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House members re-introduce bill to establish $50M a year in EMS grants

The Supporting Our First Responders Act would authorize spending on hiring, training, equipment, vehicles, facility upgrades and more


Rep. Andy Kim (D-N.J.) re-introduced the bipartisan Supporting Our First Responders Act to help EMS agencies with issues such as hiring and retention, training reimbursements and facility upgrades.

Photo/Alex Brandon/Associated Press

By Leila Merrill

WASHINGTON, D.C. — U.S. Rep. Andy Kim (D-N.J.) and Rep. Mike Carey (R-Ohio), have re-introduced the bipartisan Supporting Our First Responders Act to help EMS agencies with hiring and retention, training reimbursements, facility upgrades and more.

Kim and several other lawmakers, including Carey, introduced the bill last fall.

“EMS responders are first on the scene and must be willing to risk their own well-being to put others’ needs first. Sadly too many of them do not have the equipment they need on the job to keep themselves and others safe,” Kim said in a news release this week. “In New Jersey and across the country, we have EMS workers on the front lines working without the level of support they need. That’s why I am proud to re-introduce this bipartisan legislation to strengthen our support for first responders and ensure they have the resources, staffing, training, equipment, as well as the mental healthcare support they need and deserve.”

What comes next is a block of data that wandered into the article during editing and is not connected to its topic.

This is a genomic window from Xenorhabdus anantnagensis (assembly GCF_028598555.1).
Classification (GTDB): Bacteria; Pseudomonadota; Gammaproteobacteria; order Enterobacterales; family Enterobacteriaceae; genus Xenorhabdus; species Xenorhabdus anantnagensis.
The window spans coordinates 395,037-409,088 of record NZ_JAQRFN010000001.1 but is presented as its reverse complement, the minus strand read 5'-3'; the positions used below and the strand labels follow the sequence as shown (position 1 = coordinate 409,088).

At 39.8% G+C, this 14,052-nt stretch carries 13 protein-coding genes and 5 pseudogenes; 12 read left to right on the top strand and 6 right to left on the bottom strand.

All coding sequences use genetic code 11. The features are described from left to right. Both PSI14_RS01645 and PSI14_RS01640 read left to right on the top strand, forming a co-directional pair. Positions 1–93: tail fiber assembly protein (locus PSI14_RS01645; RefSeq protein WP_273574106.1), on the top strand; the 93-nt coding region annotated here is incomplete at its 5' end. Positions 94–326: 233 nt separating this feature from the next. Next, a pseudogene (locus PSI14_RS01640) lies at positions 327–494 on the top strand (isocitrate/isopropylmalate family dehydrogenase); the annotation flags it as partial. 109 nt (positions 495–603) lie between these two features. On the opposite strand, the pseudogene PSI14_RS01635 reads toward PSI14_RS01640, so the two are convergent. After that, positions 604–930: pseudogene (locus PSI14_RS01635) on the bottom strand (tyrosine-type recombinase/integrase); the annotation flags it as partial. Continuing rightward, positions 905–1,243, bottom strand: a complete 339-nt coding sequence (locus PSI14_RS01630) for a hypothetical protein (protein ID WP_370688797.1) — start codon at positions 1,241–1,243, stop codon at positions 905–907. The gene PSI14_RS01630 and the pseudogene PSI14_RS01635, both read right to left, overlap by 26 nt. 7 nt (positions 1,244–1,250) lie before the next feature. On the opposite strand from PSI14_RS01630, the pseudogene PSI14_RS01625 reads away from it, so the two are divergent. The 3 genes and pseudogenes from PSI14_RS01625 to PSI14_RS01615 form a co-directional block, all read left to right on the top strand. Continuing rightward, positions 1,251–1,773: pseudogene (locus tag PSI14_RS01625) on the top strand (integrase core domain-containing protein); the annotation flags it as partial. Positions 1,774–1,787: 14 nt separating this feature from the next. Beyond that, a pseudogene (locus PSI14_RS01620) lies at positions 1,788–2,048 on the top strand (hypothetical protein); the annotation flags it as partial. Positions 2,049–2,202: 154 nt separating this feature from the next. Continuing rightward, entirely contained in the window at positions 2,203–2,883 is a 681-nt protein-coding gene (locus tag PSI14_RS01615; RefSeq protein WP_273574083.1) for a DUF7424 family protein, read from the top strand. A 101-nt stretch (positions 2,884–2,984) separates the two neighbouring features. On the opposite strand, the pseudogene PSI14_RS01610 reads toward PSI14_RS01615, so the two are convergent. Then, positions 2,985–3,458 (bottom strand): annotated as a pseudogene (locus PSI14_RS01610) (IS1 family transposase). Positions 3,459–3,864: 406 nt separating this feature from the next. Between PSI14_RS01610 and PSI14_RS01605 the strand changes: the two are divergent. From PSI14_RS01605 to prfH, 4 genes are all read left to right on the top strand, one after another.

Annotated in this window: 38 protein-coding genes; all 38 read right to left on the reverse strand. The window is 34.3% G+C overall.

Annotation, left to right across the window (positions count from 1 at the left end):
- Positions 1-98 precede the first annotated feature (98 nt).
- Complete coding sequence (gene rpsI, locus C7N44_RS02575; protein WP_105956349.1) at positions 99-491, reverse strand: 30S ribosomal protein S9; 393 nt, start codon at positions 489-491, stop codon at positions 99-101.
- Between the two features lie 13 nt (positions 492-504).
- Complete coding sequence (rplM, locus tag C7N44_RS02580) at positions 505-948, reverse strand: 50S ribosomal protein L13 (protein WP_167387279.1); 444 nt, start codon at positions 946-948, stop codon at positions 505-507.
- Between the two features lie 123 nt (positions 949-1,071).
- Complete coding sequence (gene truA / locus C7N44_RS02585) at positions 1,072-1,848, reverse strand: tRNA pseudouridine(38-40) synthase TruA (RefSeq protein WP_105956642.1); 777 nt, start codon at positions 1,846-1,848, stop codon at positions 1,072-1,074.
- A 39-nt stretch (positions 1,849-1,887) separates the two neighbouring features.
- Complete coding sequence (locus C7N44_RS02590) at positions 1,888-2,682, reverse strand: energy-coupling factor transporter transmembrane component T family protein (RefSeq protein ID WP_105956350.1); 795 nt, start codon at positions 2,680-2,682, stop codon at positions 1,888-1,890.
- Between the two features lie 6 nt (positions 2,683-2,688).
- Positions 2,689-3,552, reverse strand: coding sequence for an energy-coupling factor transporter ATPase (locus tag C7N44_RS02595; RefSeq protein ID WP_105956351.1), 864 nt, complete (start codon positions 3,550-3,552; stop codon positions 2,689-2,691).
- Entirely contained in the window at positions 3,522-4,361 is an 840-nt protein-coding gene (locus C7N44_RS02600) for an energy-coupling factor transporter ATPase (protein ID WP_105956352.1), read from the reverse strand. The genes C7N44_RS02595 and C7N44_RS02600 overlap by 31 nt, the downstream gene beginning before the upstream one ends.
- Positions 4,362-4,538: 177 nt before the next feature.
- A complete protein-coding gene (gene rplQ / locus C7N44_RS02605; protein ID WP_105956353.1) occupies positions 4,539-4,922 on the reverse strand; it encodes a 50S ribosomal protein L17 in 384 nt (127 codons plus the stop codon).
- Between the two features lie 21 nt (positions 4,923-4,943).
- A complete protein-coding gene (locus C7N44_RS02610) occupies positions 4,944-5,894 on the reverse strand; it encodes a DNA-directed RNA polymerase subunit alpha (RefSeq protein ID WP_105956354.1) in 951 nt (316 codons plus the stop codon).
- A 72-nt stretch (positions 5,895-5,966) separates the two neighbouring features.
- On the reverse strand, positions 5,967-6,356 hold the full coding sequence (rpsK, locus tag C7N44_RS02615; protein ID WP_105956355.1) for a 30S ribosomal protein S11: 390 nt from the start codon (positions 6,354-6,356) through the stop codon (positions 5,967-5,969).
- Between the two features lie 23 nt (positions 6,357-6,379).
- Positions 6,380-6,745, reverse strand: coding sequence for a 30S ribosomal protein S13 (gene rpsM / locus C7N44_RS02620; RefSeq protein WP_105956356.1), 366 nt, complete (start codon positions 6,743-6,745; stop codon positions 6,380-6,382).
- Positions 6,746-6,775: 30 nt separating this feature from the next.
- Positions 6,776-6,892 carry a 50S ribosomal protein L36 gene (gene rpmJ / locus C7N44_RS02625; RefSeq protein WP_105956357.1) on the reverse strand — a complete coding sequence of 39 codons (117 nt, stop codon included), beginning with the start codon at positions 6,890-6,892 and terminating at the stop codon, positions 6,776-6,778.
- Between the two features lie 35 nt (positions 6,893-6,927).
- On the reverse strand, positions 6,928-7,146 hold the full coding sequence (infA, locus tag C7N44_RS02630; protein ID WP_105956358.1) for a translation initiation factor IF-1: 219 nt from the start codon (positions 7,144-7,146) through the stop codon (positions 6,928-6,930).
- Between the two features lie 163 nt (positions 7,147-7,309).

New Jersey is one of 37 states that does not classify EMS as an essential service. That means local governments are not required to provide these services on their own. Many EMS agencies do not have wide access to federal and state funding.

The measure would authorize $50 million per year for five years to establish a grant program under the Department of Health and Human Services. The program would allow public, private, and nonprofit EMS agencies that provide medical services, along with state and local governments to apply for grants to:

  • hire, recruit, and retain trained medical personnel
  • support the well-being of EMS personnel
  • provide reimbursement for required training
  • construct and modify existing facilities
  • upgrade and purchase new equipment, medication, and vehicles
  • establish or support existing community paramedicine or mobile integrated healthcare initiatives.

The bill also would:

  • authorize $5 million in technical assistance to assist EMS agencies with navigating grant processes
  • permanently extend the Center for Medicare and Medicaid Services’ Emergency Triage, Treatment, and Travel Model
  • require three reports from the secretary of Health and Human Services.

A legislation fact sheet is here.

The Supporting Our First Responders Act has been endorsed by Bound Tree Medical, the International Association of EMS Chiefs and the National Association of Counties.

Kim is a member of the bipartisan EMS Caucus and the Fire Caucus.